Because of the nature of micro-publishers as small, custom organizations, no two are alike. This in-depth look at Goosebottom’s structure and goals can offer insights into the benefits of this new highly flexible option for energetic authors and entrepreneurs looking to reach niche audiences.

. . . .

Goosebottom was created with the goal of producing books for children about females who have found a way to effect change in their communities.

“We run Goosebottom like a co-op,” said Bridges.

The organization does not employ full-time staff members. Instead, trusted professional members come together on an as-needed basis. Bridges noted that she doesn’t pay herself, but the other members of the team receive standard compensation. Authors get advances and royalties, illustrators get either a flat fee or a royalty, and all copy editors and designers get a flat fee.

. . . .

“Micro-publishers can’t compete in the realm of general fiction.” said Bridges. “They have to know their narrow niche.”

Bridges defines the brand as the thinking girls’ series that boys are interested in, too.

The stories produced at Goosebottom Books span various times in history, and the stories come from all over the globe. For example, one series is about real-world princesses, including Hatshesput of Egypt and Sorghaghtani of Mongolia. Another series, called “Dastardly Dames,” includes biographies of iconic women such as Cleopatra and Njinga, “The Warrior Queen.”

. . . .

“There’s recognition out there,” said Bridges. “People see me at conferences and say they recognize the logo.”

. . . .

Goosebottom Books, like publishers of any size, is inundated with queries.

“We get two to three manuscripts a day,” said Bridges. “Though they’d be hard-pressed to know how to find us.”

Link to the rest at Digital Book World

PG knows nothing about Goosebottom Books, its personnel or financial backing.

However, the first thing that popped into his mind when he read the OP was All Romance E-Books.

Goosebottom struck PG (perhaps wrongly) as a hobby, albeit a serious hobby, for most of its participants. There is nothing inherently bad about that type of organization, but is Goosebottom and its books only a hobby for the authors it publishes?

PG quickly scanned the website and couldn’t find anything about the contracts Goosebottom wants authors to sign. He checked out the publisher’s Terms of Use and they were standard boilerplate legalese.

If the same attorneys who wrote the TOU wrote Goosebottom’s publishing contracts, PG would expect the usual (unfortunately) term-of-copyright, all ancillary rights language that most publishers include in their contracts.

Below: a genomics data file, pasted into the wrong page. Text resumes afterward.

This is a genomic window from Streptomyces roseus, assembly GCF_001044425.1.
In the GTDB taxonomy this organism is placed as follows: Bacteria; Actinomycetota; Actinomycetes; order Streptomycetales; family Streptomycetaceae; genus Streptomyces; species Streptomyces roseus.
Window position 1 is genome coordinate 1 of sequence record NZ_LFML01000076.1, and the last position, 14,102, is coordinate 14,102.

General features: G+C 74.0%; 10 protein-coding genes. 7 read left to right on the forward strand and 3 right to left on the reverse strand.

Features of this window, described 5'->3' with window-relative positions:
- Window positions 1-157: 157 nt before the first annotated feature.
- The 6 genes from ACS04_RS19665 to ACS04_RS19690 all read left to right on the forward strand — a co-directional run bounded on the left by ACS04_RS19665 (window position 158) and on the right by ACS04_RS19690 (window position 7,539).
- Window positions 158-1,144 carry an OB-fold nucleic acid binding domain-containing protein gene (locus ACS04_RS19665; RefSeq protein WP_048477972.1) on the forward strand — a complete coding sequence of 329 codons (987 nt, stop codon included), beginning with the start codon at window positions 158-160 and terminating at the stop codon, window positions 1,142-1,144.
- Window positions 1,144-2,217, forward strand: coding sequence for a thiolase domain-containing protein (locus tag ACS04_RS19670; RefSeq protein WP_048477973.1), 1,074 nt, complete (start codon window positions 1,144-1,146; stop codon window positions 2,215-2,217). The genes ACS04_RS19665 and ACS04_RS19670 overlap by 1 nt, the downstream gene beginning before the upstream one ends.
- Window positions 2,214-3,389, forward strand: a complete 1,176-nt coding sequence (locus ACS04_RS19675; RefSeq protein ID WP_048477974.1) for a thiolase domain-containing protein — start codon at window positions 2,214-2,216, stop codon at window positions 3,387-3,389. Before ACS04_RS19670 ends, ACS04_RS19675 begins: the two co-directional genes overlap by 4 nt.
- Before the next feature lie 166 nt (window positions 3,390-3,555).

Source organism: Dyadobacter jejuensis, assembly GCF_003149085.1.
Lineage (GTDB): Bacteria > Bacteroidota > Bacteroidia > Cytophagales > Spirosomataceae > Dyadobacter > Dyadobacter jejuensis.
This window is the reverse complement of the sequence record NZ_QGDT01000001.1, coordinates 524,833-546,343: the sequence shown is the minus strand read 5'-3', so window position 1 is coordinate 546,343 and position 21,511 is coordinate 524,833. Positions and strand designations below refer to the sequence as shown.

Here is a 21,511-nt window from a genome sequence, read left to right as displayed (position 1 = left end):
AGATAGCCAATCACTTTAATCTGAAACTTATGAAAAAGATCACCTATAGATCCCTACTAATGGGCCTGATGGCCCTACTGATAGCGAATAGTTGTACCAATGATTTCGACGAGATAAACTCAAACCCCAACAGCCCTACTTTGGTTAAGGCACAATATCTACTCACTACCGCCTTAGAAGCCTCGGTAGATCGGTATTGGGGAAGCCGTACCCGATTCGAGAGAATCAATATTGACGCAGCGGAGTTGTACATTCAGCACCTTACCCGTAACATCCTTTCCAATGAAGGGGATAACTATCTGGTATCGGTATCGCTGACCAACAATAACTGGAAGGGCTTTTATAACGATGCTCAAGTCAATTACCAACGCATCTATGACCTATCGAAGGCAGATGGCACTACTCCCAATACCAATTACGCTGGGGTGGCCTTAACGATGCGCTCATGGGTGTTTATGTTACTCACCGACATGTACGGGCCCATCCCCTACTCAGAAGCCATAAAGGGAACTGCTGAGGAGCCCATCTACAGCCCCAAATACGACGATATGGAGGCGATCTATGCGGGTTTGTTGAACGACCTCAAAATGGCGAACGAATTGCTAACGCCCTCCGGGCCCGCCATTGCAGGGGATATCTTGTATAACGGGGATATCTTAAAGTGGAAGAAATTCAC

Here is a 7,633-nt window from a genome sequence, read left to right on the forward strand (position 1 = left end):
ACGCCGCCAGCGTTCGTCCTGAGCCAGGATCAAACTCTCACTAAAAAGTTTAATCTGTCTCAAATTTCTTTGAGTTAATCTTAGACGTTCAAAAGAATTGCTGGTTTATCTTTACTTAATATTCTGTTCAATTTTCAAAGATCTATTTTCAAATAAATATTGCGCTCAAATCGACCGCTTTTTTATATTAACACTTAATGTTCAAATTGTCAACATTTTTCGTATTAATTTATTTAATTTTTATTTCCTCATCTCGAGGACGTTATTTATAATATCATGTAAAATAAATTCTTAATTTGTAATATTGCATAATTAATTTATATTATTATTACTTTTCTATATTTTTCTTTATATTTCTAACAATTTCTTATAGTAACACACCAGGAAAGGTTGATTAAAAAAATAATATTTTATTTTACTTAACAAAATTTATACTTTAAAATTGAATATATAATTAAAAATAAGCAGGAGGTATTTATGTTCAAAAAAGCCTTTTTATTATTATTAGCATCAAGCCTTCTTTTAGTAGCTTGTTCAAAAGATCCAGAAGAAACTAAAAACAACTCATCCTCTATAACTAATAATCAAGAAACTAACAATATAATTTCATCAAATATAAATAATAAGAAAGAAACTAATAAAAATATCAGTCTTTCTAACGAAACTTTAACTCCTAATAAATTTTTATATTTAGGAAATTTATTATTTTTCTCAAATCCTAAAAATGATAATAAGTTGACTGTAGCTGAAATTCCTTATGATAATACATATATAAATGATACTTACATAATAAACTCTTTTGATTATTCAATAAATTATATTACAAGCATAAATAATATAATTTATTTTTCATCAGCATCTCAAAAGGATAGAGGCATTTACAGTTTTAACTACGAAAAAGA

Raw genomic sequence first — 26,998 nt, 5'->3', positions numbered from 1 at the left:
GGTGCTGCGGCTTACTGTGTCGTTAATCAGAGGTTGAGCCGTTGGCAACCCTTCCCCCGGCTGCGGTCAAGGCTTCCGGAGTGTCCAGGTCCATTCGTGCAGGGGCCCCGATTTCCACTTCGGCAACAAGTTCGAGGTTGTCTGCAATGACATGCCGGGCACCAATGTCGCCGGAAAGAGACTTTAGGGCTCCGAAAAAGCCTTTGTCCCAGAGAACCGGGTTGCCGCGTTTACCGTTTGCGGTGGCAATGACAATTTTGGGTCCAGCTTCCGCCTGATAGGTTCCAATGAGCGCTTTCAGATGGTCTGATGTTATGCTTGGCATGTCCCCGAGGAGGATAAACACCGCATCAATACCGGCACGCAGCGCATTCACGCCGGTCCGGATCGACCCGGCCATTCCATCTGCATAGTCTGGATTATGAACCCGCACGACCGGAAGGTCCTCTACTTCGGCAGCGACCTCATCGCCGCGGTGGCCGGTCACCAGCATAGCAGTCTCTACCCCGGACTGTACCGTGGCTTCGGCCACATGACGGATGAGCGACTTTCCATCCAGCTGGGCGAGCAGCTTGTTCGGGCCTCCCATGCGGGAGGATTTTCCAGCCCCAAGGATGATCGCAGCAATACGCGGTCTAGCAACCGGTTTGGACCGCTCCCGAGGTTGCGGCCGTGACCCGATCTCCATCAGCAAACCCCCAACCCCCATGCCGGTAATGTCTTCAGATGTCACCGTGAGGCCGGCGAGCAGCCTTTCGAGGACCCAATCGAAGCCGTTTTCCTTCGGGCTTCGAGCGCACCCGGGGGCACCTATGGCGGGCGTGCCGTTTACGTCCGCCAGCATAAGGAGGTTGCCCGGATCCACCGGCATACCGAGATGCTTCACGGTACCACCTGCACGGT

This type of language is dangerous enough for authors publishing through well-established traditional publishers. In PG’s astonishingly humble opinion, such provisions definitely should not be in the publishing contracts of small publishers, some of whom will definitely go out of business in either an organized or unorganized fashion before their authors’ copyrights expire.

For small publishers who may read this, what are PG’s alternatives?

  1. The publishing contract lasts for a specified term – three years, five years, seven years, ten years max. At the end of the contract term, the parties can renew the agreement if everybody’s still happy.
  2. The publishing contract is for printed books and ebooks only.
  3. For any other rights associated with the book (games, toys, movies, etc.), the author agrees to negotiate with the publisher if the publisher wants to do something with those rights, but is not required to grant those rights to the publisher.
  4. If any payment of royalties and/or royalty statement is more than 30 days late, the author may immediately terminate the contract on written notice to the publisher and all rights to the author’s books immediately revert to the author.

If an author is writing as a hobby, perhaps he/she may knowingly take the risk of giving his/her stories to a publisher on a wing and a prayer. However, if an author is working towards a career in writing, the author and any publishers with which he/she associates should engage in sound business practices.